Louis Agassiz (1807—1873).
Études sur les glaciers. . . . Dessinés d'après nature et lithographiés par Joseph Bettannier.
Neuchâtel: Jent & Gassman, à la Lithographie de H. Nicolet, 1840
Science, Industry and Business Library, The New York Public Library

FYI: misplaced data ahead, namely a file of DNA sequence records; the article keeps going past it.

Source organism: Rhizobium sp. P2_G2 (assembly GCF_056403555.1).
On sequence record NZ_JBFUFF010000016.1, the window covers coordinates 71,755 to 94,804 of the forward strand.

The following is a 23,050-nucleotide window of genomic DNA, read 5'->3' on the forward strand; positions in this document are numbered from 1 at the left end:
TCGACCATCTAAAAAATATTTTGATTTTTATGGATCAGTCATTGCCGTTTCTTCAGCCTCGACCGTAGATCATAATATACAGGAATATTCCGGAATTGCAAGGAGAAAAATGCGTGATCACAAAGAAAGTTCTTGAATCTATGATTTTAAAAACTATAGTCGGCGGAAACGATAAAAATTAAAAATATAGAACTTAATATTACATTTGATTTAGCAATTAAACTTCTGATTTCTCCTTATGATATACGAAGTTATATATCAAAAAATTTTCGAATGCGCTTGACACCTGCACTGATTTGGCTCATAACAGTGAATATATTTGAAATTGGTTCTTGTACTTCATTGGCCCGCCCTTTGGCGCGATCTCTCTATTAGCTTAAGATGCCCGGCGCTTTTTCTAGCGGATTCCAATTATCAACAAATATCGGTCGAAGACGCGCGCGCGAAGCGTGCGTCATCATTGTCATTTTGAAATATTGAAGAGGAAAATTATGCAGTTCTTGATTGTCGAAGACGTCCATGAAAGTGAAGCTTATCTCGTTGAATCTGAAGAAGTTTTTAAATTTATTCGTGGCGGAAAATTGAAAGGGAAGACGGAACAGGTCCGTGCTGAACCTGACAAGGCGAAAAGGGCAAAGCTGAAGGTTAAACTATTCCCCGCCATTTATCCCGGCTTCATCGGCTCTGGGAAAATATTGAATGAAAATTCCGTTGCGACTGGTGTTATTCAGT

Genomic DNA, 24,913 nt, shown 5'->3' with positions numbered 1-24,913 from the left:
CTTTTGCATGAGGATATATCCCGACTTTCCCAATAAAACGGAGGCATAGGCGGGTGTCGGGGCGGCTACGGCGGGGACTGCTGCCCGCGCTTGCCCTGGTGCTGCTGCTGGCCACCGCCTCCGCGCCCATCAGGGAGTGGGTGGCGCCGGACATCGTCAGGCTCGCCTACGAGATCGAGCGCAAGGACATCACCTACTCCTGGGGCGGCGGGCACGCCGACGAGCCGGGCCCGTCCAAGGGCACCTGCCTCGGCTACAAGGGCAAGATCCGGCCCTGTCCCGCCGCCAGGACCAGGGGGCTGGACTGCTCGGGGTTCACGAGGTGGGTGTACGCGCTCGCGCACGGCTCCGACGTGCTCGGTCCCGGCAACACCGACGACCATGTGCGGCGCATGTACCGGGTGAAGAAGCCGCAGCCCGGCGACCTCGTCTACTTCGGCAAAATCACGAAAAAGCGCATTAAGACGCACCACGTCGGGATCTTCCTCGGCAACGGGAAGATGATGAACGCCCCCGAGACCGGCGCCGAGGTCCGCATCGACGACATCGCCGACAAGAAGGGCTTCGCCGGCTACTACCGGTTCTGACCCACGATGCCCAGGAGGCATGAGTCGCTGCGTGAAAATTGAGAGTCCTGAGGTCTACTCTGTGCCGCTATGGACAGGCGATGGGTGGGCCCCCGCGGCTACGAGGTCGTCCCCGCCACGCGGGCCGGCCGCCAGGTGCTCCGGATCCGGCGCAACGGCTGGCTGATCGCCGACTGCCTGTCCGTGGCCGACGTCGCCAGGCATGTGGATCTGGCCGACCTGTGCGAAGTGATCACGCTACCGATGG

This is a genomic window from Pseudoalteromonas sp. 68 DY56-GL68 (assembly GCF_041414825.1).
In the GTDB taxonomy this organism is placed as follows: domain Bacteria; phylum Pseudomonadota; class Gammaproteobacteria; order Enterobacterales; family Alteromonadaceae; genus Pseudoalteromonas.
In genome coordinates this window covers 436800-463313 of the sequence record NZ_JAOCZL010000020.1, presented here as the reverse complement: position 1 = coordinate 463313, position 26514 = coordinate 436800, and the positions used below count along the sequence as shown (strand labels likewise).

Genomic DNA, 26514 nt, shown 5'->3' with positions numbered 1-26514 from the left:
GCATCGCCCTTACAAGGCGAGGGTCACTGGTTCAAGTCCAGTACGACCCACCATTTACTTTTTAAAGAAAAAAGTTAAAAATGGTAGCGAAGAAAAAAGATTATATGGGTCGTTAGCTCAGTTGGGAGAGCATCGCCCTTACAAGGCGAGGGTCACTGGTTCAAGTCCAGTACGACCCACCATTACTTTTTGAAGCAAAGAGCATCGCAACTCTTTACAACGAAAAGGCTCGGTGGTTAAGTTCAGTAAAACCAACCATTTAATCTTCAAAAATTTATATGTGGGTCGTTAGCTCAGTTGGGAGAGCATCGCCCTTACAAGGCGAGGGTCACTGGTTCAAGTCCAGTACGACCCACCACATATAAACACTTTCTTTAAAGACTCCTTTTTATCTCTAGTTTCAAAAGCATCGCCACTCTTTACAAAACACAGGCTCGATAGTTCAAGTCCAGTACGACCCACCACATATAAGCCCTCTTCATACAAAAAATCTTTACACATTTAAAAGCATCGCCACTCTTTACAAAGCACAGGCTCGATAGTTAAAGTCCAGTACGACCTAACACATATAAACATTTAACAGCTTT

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With this work, Agassiz became the founder of glacial geology. While observing various glaciers near Chamonix and in the Rhone Valley, including this one in Zermatt, Agassiz realized that the smooth rock faces must have been created by ice flow and not by water flow. Further research led him to the discovery that most of Europe, North Asia, and North America had once been covered by ice, during a period that he named the Ice Age. Although these events are now known to have been of much longer duration than Agassiz thought, his observations convinced naturalists such as Lyell and Darwin that it was just such an Ice Age that caused so many genetically related flora and fauna to be distributed in areas separated by vast land and water masses.

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